The Norwegian Labour Party (Arbeiderpartiet, Ap) is likely to enjoy a new boost of support following the recent terrorist attacks in which it was a major target. Prime Minister Jens Stoltenberg, who leads the party and Norway’s Labour-led government, is also more popular than ever, according to a new public opinion poll.
The poll conducted by research firm InFact for newspaper VG, which also was hard hit in the bombings of the government complex in downtown Oslo, showed a whopping 94 percent of those questioned saying that Stoltenberg has handled the aftermath of the attacks either “well” or “extremely well.” Fully 80 percent gave Stoltenberg the highest score possible.
“It’s seldom that anyone gets results that are as unambiguous as this,” Anders Todal Jenssen, a professor at Norway’s technical university NTNU in Trondheim and an election researcher, told Norwegian Broadcasting (NRK).
Todal Jenssen said it was also “quite special” that Stoltenberg scored higher marks than members of the royal family, although they did well in the poll, too, when judged on their response to the crisis. King Harald, according to VG’s poll, was viewed as performing “extremely well” by 76 percent of the people, while Crown Prince Haakon won a score of 74 percent.
Stoltenberg already has been winning praise for his swift, clear and conciliatory response to the attacks. He’s remained highly visible and instead of resorting to calls for retaliation or using what one professor called “macho rhetoric,” Stoltenberg has reassured Norwegians that the government is still functioning, expressed great sorrow and urged Norwegians to fight terrorism with what the terrorists hate most: “Even more openness in our society, even more democracy, even more solidarity amongst us…”
Todal Jenssen has joined others in saying those were “the right words at the right time.” It headed off any irrational emotion and seemed to calm Stoltenberg’s fellow citizens, many of whom were stunned that so much evil could come from one of their own. A 32-year-old Norwegian, who’s emerged as a murderous right-wing extremist, has confessed to the attacks and is in custody.
Stoltenberg also won praise for allowing himself to show emotion, to hug many people who have lost loved ones in the attacks, and for helping Norwegians deal with their grief. He has shown genuine empathy, not least since his own party was hit hard, his own office was blown up and he lost several close colleagues and friends, many who were young members of the party expected to take over one day. Instead they were gunned down at their summer camp on the island of Utøya.
“Both he (Stoltenberg) and the royal family have acted wisely in an extraordinary situation,” Todal Jenssen told NRK. “I think that folks have felt that our leaders have had control, removed uncertainty and shown an empathy that’s being noticed.”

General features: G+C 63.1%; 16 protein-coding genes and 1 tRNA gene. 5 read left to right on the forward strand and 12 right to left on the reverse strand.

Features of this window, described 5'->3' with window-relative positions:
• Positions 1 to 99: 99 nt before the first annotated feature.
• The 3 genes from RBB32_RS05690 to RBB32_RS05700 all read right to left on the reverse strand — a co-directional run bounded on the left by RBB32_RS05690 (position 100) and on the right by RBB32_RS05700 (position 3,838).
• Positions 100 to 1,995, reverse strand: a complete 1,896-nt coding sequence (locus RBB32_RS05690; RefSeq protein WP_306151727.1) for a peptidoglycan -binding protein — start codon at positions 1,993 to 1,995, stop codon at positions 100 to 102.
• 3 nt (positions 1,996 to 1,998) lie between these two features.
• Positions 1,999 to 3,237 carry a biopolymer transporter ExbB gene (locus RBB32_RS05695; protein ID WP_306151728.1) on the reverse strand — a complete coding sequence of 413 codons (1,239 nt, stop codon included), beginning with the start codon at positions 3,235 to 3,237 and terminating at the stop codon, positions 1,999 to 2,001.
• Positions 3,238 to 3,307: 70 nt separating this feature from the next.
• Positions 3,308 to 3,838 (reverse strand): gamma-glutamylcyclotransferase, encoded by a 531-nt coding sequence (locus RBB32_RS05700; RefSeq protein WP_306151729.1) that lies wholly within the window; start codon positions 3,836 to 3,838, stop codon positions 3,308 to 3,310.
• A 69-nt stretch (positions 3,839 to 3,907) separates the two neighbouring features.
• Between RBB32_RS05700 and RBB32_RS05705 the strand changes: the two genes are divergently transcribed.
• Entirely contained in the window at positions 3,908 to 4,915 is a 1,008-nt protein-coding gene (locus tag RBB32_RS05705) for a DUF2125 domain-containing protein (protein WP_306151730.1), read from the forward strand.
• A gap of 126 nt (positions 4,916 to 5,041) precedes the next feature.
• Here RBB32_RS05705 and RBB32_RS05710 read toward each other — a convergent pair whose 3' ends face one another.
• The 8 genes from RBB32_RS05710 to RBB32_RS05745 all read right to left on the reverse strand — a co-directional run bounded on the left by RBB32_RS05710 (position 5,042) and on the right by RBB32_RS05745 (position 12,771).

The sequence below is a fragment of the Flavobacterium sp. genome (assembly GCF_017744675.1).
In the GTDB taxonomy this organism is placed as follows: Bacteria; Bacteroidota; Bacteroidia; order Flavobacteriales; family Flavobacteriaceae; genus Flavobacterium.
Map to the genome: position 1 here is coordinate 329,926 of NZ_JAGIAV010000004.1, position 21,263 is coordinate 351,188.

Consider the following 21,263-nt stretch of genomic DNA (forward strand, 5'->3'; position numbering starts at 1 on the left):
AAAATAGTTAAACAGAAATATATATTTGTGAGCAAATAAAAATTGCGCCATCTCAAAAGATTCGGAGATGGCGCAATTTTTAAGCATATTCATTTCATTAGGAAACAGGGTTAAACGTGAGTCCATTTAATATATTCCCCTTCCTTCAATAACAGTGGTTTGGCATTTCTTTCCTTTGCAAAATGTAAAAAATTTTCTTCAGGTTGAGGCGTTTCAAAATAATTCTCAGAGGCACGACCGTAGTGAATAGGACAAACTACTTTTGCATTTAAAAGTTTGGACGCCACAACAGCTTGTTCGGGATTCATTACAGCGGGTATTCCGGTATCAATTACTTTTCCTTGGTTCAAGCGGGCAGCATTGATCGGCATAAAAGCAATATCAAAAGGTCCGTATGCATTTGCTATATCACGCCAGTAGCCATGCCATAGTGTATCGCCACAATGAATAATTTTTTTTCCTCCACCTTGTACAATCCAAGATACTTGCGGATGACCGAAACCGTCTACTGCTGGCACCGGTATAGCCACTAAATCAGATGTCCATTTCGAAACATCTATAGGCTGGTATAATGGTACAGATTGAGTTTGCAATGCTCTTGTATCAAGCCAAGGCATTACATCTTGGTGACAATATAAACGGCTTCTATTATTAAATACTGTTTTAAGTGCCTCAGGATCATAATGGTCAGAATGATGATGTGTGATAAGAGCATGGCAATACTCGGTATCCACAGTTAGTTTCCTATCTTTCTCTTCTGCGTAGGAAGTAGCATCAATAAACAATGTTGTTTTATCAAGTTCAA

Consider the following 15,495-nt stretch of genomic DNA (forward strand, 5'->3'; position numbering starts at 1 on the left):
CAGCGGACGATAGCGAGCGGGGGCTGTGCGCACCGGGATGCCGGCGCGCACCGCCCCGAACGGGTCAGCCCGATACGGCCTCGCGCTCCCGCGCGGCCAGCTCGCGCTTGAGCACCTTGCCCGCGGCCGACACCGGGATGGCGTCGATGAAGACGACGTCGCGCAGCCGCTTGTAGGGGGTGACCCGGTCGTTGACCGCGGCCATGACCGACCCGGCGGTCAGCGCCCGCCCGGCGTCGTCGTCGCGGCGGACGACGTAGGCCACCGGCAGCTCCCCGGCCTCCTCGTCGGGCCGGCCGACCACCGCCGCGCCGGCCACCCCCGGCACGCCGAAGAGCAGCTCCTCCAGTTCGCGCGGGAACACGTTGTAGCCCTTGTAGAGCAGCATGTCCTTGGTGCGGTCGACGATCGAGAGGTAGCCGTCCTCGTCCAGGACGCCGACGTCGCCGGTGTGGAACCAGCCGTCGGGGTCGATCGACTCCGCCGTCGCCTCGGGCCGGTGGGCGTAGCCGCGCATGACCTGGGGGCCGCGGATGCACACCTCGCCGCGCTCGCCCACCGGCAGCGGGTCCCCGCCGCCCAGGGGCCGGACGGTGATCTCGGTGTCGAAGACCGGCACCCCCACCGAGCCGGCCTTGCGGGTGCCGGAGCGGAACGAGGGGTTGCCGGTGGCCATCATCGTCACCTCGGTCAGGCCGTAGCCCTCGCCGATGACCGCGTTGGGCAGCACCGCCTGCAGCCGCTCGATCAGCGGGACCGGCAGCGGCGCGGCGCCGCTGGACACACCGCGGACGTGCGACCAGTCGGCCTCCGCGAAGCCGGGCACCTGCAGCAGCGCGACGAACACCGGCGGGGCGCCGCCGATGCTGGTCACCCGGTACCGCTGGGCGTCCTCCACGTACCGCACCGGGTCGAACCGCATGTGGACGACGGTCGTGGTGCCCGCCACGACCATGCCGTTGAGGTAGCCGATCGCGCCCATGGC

Author and historian Hans Olav Lahlum and author and royal biographer Tor Bomann-Larsen agreed, saying they’ve been impressed with Stoltenberg and that he’ll go into the history books as a new sort of patriarch for Norway, even though he’s only 52 years old. Dozens of Norwegians sharing their thoughts on local websites wrote that they were “proud” of their prime minister and appreciate how difficult the past few days have been for him. “He deserves all our respect and support,” wrote one commentator.
Labour stands to gain
Election researchers also expect that Stoltenberg’s Labour Party may enjoy a new burst of support, exactly what the terrorist who tried to wipe out its next generation of leaders didn’t want. Labour already has been among the largest parties in Norway for years. Now a wave of sympathy rolling over the country and gratitude for Labour’s leadership in a crisis may end with more people voting Labour in the upcoming municipal elections.
The launch of the election campaign has been postponed until mid-August “but the recent days will certainly have an effect on the campaign and the election,” researcher Bernt Aardal told NRK. It may also mobilize voters, especially first-time voters, to cast their ballots in large numbers.
Newspaper Dagsavisen reported on Wednesday that all of the political parties now represented in Parliament have enjoyed an unusual boost in membership the past few days. That encourages party leaders like Siv Jensen, who’s on the other end of the political spectrum from Labour as leader of the conservative Progress Party and faces a rising challenge in the next elections.
“The toughest punishment that the man charged with the terrorist attacks can get is to see our democracy grow and that more people engage themselves in political parties,” she told Dagsavisen.
Views and News from Norway/Nina Berglund
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